181598 Effects of Neighborhood Deprivation on Racial/Ethnic Disparities in Prenatal Smoking

Monday, October 27, 2008: 10:50 AM

Emmanuel Ngui, DrPH, MSc , Department of Pediatrics, Medical College of Wisconsin, Center for the Advancement of Underserved Children, Milwaukee, WI
Background: Wisconsin ranks among the top states in many health indicators, but has among the worst racial disparities in birth outcomes in the nation, particularly in the City of Milwaukee.

Objective: To examine the relationship between neighborhood level deprivation and racial/ethnic disparities in smoking during pregnancy (SDP).

Methods: Analysis of geocoded vital records data (1999-2004) from the City of Milwaukee (n=66,045) merged to US 2000 census tracts (CTs) data. Race/ethnicity-stratified random effects multilevel logistic regression models were fit to examine the association of neighborhood level deprivation with maternal SDP, controlling for individual-level characteristics.

Results: Of the 9,616 women who SDP, 55% were black, 52% had Conclusions: Adverse neighborhood conditions are associated with racial disparities in SDP. A gradient was found among black women with the likelihood of SDP increasing with each quartile of worsening neighborhood deprivation. Among white women, only those in moderately deprived neighborhoods had greater likelihood of SDP.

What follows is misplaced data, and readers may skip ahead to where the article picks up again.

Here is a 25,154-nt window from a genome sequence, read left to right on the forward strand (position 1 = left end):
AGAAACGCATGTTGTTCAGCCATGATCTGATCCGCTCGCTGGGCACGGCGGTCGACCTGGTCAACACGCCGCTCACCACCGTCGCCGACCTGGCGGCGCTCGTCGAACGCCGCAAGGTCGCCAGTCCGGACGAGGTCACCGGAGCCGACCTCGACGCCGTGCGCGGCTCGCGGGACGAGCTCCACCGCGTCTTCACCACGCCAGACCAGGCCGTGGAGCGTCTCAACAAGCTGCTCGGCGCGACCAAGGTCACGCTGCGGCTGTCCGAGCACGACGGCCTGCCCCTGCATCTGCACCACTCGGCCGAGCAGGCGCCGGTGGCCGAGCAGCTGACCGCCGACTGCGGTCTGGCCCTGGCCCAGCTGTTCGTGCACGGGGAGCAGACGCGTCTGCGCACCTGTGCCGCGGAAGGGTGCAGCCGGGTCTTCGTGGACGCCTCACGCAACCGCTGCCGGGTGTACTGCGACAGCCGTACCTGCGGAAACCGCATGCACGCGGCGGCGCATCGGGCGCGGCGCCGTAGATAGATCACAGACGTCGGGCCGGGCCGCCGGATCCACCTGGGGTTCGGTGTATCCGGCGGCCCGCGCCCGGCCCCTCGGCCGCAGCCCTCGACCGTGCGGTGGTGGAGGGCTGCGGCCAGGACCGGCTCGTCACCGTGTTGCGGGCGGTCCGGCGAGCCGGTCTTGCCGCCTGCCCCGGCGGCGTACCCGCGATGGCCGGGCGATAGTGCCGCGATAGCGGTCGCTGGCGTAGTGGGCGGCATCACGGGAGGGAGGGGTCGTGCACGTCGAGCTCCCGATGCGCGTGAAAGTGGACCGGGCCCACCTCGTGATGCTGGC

Implications: Study findings suggest the need for policies/strategies to improve neighborhood conditions as a way of reducing SDP and better understanding of community factors (i.e., community stressors) that increase risk of SDP among black women.

Learning Objectives:
1) Examine the effects of neighborhood factors on prenatal smoking 2) Describe disparities in prenatal smoking and the potential role of contextual factors

Keywords: Pregnancy Outcomes, Smoking

Presenting author's disclosure statement:

Qualified on the content I am responsible for because: I conceptualized the study, conducted the analyses, and interpreted the results.
Any relevant financial relationships? No

I agree to comply with the American Public Health Association Conflict of Interest and Commercial Support Guidelines, and to disclose to the participants any off-label or experimental uses of a commercial product or service discussed in my presentation.